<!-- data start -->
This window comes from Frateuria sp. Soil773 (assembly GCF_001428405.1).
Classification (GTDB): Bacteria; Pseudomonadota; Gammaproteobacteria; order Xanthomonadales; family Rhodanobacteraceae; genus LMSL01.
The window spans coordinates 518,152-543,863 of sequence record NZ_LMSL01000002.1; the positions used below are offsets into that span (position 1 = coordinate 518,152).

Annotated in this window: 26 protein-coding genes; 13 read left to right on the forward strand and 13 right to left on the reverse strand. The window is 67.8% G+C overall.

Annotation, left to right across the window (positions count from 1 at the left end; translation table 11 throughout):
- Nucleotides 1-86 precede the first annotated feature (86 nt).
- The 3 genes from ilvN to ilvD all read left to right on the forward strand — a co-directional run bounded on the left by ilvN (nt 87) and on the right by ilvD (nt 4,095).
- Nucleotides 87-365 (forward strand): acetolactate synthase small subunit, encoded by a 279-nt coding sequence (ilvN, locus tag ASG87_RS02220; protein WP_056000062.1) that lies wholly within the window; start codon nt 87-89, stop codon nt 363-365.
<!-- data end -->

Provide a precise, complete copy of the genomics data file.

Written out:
This window comes from Frateuria sp. Soil773 (assembly GCF_001428405.1).
Classification (GTDB): Bacteria; Pseudomonadota; Gammaproteobacteria; order Xanthomonadales; family Rhodanobacteraceae; genus LMSL01.
The window spans coordinates 518,152-543,863 of sequence record NZ_LMSL01000002.1; the positions used below are offsets into that span (position 1 = coordinate 518,152).

Annotated in this window: 26 protein-coding genes; 13 read left to right on the forward strand and 13 right to left on the reverse strand. The window is 67.8% G+C overall.

Annotation, left to right across the window (positions count from 1 at the left end; translation table 11 throughout):
- Nucleotides 1-86 precede the first annotated feature (86 nt).
- The 3 genes from ilvN to ilvD all read left to right on the forward strand — a co-directional run bounded on the left by ilvN (nt 87) and on the right by ilvD (nt 4,095).
- Nucleotides 87-365 (forward strand): acetolactate synthase small subunit, encoded by a 279-nt coding sequence (ilvN, locus tag ASG87_RS02220; protein WP_056000062.1) that lies wholly within the window; start codon nt 87-89, stop codon nt 363-365.